Recent research suggests planners need to ask the hard questions.
By: Kevin Iwamoto
When involved in conversations about risk-management planning, safety and security for meetings and events, and duty of care, I all-too-often hear troubling statements such as:
I have heard them all, and it often brings to mind the old saying, “Don’t assume anything.” The fact is that you and your event could be liable for any damages and potential litigation that might ensue if you do not ensure that appropriate levels of insurance and other protocols/procedures are in place, that attendees and company staff are safe, that appropriate security measures are executed and duty of care, as well as duty to rescue, are implemented.
Great and important questions to ask yourself:
These critical questions ensure you can do your job with confidence in knowing that your employer has your back. Ask for specific details about the scope of policy coverage. Even if there is insurance, you cannot assume that it is of an appropriate level that covers all possible scenarios for hosting events and meetings. A lawyer friend of mine gave me some good advice: You can save yourself a lot of time by asking what is NOT covered by your corporate insurance policy, and then seek to remedy those gaps.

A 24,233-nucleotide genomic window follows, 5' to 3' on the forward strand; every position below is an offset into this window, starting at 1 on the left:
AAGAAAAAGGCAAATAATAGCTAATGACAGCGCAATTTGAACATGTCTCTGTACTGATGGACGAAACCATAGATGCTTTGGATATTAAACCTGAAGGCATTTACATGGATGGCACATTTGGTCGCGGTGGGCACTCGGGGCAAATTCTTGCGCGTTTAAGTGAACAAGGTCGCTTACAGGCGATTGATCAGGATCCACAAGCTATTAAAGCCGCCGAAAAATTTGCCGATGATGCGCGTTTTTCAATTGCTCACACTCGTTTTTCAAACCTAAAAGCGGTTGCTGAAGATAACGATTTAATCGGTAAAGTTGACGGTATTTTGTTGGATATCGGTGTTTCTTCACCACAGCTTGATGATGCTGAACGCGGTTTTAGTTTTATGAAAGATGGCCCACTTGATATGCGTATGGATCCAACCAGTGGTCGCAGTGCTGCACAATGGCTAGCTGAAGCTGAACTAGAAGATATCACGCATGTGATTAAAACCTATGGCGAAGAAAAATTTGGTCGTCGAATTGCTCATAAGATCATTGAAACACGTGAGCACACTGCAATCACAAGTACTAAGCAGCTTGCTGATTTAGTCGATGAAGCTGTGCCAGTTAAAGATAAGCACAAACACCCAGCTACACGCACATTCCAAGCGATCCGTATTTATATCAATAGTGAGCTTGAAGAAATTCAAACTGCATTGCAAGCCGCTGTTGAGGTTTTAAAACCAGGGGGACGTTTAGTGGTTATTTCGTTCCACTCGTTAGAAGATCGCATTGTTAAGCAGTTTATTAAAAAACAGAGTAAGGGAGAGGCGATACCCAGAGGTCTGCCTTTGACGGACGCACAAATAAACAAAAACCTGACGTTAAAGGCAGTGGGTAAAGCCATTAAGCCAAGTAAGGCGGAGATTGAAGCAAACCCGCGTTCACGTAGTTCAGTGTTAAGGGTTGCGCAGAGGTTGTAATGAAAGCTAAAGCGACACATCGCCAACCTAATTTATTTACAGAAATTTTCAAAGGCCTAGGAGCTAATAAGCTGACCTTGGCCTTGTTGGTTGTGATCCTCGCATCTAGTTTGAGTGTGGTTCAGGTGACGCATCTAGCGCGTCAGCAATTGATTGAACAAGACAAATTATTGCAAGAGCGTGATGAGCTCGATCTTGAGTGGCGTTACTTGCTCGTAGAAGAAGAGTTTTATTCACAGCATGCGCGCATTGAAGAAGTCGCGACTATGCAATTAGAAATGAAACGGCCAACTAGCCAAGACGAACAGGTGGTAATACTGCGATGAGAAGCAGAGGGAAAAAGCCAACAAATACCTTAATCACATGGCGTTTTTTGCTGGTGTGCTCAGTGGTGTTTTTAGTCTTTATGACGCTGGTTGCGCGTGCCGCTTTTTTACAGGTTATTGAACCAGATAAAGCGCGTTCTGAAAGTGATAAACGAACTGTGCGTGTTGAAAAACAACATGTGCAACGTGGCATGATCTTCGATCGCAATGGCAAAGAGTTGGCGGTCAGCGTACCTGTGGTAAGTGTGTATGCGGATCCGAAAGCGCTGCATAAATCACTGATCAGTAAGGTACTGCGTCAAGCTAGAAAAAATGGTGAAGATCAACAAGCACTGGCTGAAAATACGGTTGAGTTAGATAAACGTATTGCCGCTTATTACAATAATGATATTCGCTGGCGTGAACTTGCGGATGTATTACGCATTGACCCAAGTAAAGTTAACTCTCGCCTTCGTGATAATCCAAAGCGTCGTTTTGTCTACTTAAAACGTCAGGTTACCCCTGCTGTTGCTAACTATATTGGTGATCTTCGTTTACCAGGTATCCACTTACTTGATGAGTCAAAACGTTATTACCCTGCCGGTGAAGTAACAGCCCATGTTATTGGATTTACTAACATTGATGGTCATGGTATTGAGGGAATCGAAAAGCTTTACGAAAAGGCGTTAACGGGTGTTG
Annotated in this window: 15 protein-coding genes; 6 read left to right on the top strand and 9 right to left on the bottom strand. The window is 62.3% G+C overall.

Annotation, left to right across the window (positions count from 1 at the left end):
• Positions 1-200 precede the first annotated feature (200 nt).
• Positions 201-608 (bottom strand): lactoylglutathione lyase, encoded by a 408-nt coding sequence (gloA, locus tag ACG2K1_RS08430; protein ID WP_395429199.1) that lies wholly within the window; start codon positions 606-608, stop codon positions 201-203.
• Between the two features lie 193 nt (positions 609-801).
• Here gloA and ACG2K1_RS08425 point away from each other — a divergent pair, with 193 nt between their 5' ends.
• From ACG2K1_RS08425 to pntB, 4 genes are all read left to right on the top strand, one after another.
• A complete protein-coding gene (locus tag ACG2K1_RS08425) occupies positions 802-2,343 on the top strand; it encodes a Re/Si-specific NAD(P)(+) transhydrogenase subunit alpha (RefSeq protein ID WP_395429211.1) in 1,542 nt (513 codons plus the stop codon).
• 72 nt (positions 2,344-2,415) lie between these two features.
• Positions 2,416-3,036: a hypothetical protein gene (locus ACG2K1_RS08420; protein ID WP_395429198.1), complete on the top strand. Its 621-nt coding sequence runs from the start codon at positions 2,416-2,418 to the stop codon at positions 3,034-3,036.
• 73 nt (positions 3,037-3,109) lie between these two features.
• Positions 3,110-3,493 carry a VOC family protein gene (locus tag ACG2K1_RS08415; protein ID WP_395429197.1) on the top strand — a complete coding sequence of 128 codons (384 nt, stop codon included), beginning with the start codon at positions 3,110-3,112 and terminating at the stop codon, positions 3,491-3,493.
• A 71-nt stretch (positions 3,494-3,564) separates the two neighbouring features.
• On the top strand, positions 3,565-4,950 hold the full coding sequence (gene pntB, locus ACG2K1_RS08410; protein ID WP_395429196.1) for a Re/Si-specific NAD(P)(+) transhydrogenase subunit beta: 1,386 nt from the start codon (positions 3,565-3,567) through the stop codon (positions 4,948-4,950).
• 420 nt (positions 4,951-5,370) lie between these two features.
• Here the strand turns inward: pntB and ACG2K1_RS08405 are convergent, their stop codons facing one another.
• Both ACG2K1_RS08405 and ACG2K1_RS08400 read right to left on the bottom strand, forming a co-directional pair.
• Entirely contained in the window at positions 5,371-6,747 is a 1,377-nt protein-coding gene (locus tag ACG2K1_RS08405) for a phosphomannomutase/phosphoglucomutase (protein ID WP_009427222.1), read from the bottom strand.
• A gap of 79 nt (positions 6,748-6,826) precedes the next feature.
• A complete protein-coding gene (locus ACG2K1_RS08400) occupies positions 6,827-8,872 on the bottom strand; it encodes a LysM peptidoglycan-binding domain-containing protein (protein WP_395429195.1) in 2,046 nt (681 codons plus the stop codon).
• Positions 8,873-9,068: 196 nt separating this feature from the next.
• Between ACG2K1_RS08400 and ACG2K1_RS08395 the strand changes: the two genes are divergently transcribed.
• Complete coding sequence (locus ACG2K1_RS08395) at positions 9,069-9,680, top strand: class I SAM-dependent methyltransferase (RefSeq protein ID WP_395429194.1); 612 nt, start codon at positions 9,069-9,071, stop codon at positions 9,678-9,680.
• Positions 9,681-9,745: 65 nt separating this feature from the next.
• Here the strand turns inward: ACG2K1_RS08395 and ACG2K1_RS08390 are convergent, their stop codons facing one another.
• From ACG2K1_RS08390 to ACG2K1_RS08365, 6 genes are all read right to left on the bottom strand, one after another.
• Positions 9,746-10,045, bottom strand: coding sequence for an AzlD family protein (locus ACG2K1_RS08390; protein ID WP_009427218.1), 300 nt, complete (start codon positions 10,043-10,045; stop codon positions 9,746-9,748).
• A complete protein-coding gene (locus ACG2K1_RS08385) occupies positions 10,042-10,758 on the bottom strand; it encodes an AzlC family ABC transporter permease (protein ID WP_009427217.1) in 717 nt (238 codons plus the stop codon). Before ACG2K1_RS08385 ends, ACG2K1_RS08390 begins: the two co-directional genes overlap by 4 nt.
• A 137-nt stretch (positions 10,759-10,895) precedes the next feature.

As an industry, we need to stop the presumptuous thought that “someone else has this covered.” You should be proactively responsible and ask more questions to ensure that indeed all areas are covered. Better to know in advance than to find out later after an incident has occurred.
We recently conducted a duty-of-care/risk-mitigation industry survey and were shocked to find that of all respondents polled, only 16 percent had risk-management policies or processes in place that covered business travel as well as meetings and events, while 55 percent covered business travel only. It gets worse: Only 29 percent had stand-alone risk-management programs in place to directly support meetings and events. Does that sound like “someone else has that covered” to you? Is that another flawed assumption?
Start questioning things with regard to attendee safety and security, plus whether your emergency plans have been tested and updated. You can avoid some serious repercussions by learning upfront what’s covered and what is not. Don’t assume anything!
I will be speaking a lot more about duty of care and risk management using our survey data and the helpful best practices we’ve received in collaboration with iJET, a premier integrated risk-management firm. To download a copy of our research paper, go here: http://www.goldspringconsulting.com/2018/03/16/duty‐of‐care‐for‐meetings‐events‐report/
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